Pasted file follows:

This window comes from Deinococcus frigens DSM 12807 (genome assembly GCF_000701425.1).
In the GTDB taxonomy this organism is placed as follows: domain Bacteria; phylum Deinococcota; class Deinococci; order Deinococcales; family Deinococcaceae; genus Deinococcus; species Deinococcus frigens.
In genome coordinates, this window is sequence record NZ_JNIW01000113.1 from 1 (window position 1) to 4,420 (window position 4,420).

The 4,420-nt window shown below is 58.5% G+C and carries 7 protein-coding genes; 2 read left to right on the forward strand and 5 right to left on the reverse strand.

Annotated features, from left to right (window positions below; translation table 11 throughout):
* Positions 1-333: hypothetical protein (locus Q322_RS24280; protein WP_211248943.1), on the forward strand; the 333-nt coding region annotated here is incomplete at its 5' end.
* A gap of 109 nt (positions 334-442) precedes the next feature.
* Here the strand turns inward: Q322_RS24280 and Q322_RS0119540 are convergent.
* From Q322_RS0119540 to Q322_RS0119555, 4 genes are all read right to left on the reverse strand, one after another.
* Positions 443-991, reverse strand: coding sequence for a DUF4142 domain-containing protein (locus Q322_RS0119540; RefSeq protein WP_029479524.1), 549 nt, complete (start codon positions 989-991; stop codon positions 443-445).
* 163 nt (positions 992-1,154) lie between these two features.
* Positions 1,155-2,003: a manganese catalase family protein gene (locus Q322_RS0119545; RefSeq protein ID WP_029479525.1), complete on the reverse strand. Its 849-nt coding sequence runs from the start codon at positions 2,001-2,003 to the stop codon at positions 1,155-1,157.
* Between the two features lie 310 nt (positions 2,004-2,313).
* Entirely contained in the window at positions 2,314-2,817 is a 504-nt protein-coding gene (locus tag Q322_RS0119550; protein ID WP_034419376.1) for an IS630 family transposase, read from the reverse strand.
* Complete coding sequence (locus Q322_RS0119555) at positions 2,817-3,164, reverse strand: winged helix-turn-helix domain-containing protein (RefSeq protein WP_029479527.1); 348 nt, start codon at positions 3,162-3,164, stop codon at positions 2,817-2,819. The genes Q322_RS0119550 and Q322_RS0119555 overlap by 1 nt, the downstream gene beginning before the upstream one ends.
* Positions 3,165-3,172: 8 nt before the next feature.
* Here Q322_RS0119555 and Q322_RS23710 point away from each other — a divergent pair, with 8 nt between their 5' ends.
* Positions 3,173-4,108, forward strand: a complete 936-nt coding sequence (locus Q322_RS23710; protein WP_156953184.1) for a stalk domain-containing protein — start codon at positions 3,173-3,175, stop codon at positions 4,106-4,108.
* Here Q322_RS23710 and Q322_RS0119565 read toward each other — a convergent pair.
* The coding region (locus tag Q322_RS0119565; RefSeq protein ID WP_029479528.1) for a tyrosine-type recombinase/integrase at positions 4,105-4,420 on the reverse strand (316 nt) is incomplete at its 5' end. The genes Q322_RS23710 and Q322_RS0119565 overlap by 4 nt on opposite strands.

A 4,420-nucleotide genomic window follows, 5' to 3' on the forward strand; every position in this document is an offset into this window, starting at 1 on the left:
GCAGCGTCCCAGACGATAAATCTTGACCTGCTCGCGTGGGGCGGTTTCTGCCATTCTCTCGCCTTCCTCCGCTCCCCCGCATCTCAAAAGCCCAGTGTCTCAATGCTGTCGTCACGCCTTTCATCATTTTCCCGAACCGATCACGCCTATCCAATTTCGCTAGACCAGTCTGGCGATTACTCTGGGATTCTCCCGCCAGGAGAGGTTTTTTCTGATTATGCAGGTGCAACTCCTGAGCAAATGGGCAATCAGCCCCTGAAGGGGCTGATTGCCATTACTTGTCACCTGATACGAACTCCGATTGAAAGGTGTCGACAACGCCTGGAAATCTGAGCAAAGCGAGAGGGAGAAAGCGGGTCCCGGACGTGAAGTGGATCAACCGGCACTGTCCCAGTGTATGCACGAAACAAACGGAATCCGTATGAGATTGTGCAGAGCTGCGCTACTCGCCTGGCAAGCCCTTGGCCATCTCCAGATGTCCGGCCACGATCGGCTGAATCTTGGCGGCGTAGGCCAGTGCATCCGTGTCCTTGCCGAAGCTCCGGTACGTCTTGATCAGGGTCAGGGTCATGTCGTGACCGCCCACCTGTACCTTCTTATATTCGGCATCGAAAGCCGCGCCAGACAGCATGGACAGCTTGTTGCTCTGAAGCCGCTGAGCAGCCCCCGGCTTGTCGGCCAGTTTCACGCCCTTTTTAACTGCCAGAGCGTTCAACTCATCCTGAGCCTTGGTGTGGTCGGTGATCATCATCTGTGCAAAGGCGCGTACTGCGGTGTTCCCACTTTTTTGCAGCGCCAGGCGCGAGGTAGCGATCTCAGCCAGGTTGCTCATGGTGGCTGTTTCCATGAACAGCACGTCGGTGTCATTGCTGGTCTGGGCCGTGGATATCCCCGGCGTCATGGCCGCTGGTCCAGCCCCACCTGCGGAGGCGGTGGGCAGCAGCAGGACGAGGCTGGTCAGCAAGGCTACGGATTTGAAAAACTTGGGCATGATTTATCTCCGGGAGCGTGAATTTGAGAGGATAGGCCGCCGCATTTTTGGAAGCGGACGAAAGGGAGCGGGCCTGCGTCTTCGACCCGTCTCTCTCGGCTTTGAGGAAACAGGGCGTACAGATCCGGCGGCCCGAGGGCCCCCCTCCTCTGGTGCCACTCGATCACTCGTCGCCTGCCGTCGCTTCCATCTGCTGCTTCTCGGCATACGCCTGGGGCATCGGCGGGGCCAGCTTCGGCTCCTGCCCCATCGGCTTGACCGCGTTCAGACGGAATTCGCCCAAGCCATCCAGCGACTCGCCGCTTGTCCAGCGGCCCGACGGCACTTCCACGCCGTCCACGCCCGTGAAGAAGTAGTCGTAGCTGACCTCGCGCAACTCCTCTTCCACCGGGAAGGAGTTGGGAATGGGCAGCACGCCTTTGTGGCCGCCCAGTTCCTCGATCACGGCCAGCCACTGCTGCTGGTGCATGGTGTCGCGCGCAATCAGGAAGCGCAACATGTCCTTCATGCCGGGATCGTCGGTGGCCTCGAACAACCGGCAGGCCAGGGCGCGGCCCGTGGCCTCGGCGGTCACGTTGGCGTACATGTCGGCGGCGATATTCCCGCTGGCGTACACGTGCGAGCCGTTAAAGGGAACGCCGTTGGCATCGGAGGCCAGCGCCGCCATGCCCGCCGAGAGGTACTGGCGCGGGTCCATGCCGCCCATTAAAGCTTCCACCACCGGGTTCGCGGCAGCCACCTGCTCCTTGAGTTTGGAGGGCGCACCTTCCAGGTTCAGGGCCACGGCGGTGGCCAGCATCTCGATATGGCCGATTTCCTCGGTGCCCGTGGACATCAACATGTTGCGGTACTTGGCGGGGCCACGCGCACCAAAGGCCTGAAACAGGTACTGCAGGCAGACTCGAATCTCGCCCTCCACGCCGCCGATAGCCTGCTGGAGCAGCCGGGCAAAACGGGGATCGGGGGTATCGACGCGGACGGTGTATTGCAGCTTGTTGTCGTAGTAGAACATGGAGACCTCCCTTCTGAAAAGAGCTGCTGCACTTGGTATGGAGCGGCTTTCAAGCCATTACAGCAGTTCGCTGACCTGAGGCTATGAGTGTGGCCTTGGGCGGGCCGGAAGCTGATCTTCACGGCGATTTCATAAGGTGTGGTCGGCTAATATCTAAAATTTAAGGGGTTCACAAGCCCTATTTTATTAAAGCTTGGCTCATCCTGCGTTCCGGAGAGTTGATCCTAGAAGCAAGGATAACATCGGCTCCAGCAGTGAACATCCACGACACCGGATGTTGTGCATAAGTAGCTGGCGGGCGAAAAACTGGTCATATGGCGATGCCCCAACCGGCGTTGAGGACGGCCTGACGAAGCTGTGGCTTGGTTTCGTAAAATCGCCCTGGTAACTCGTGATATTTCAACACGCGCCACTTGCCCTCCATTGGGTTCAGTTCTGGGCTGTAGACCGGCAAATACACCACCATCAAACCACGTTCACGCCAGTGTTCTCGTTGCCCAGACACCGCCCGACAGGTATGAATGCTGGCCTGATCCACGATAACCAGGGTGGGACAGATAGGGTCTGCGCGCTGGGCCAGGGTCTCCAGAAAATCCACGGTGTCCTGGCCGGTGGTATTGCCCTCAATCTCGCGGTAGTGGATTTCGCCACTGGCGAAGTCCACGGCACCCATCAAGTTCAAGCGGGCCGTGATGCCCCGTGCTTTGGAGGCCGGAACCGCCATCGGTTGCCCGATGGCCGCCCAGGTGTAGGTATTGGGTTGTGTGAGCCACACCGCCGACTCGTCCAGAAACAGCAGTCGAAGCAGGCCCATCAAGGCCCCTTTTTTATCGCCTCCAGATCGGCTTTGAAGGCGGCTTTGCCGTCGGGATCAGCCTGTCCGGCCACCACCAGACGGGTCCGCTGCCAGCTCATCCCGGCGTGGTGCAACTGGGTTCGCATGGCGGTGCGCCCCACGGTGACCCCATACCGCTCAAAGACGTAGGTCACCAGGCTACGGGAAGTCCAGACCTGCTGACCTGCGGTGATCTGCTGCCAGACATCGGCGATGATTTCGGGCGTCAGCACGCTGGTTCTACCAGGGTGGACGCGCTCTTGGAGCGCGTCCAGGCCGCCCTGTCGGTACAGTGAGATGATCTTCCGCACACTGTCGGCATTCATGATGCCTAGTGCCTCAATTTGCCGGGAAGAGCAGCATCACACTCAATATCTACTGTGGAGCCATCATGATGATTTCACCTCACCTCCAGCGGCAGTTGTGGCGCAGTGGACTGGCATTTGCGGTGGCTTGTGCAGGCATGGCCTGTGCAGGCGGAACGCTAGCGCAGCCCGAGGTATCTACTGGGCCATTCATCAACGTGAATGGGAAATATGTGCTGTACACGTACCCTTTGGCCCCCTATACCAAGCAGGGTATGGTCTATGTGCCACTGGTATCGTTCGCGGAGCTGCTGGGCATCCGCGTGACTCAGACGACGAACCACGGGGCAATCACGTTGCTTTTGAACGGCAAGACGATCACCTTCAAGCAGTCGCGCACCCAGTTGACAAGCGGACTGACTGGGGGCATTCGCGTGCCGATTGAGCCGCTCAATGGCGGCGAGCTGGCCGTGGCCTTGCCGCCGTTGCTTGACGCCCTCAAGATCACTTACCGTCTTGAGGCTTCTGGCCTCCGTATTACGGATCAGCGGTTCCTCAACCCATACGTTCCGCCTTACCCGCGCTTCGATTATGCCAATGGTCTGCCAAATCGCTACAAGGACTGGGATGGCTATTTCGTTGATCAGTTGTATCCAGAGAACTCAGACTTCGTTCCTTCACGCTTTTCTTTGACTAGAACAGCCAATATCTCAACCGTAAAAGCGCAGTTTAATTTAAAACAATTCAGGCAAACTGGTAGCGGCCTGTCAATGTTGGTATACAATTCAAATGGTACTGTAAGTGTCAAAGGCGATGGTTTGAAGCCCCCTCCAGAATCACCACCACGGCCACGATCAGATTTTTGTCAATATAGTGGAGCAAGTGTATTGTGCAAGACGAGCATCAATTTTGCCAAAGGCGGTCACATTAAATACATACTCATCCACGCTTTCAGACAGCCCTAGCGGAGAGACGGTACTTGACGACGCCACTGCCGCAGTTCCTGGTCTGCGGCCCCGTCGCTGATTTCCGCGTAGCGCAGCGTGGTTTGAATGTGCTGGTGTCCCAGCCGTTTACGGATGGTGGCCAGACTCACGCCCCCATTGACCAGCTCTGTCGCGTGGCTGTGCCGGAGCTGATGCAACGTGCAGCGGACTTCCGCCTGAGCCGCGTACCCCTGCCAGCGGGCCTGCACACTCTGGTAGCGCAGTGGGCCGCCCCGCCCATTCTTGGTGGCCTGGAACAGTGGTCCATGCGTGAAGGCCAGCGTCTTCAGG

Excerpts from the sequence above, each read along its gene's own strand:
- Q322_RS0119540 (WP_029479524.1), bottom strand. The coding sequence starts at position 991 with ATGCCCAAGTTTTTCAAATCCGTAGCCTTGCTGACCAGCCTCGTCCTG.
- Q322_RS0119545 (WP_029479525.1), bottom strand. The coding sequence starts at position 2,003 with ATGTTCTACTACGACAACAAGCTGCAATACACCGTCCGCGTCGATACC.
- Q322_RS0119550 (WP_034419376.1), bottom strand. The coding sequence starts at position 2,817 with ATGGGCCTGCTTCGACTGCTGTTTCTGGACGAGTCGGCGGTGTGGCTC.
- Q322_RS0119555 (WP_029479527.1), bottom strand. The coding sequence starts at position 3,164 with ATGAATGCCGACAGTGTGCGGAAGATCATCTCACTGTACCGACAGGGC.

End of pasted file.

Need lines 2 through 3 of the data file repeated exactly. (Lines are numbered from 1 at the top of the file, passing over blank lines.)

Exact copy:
In the GTDB taxonomy this organism is placed as follows: domain Bacteria; phylum Deinococcota; class Deinococci; order Deinococcales; family Deinococcaceae; genus Deinococcus; species Deinococcus frigens.
In genome coordinates, this window is sequence record NZ_JNIW01000113.1 from 1 (window position 1) to 4,420 (window position 4,420).